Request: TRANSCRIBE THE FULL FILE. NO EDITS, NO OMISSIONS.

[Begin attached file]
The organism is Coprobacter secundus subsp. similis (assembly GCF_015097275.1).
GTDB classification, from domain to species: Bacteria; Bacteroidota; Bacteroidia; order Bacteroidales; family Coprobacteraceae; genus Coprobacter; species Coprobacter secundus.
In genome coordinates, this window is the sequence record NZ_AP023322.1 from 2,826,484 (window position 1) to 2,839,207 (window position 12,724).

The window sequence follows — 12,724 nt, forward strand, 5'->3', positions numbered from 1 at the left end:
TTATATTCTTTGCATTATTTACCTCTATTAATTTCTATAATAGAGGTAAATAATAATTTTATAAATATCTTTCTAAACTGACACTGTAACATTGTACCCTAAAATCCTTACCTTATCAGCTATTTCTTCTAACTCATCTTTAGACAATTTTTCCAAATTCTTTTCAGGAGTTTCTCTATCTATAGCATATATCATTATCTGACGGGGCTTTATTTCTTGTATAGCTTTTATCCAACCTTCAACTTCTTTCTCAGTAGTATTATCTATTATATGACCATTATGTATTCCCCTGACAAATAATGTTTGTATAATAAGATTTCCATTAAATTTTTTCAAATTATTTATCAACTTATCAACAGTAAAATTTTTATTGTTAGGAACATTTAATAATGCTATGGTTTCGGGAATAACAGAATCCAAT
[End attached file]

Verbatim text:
The organism is Coprobacter secundus subsp. similis (assembly GCF_015097275.1).
GTDB classification, from domain to species: Bacteria; Bacteroidota; Bacteroidia; order Bacteroidales; family Coprobacteraceae; genus Coprobacter; species Coprobacter secundus.
In genome coordinates, this window is the sequence record NZ_AP023322.1 from 2,826,484 (window position 1) to 2,839,207 (window position 12,724).

The window sequence follows — 12,724 nt, forward strand, 5'->3', positions numbered from 1 at the left end:
TTATATTCTTTGCATTATTTACCTCTATTAATTTCTATAATAGAGGTAAATAATAATTTTATAAATATCTTTCTAAACTGACACTGTAACATTGTACCCTAAAATCCTTACCTTATCAGCTATTTCTTCTAACTCATCTTTAGACAATTTTTCCAAATTCTTTTCAGGAGTTTCTCTATCTATAGCATATATCATTATCTGACGGGGCTTTATTTCTTGTATAGCTTTTATCCAACCTTCAACTTCTTTCTCAGTAGTATTATCTATTATATGACCATTATGTATTCCCCTGACAAATAATGTTTGTATAATAAGATTTCCATTAAATTTTTTCAAATTATTTATCAACTTATCAACAGTAAAATTTTTATTGTTAGGAACATTTAATAATGCTATGGTTTCGGGAATAACAGAATCCAAT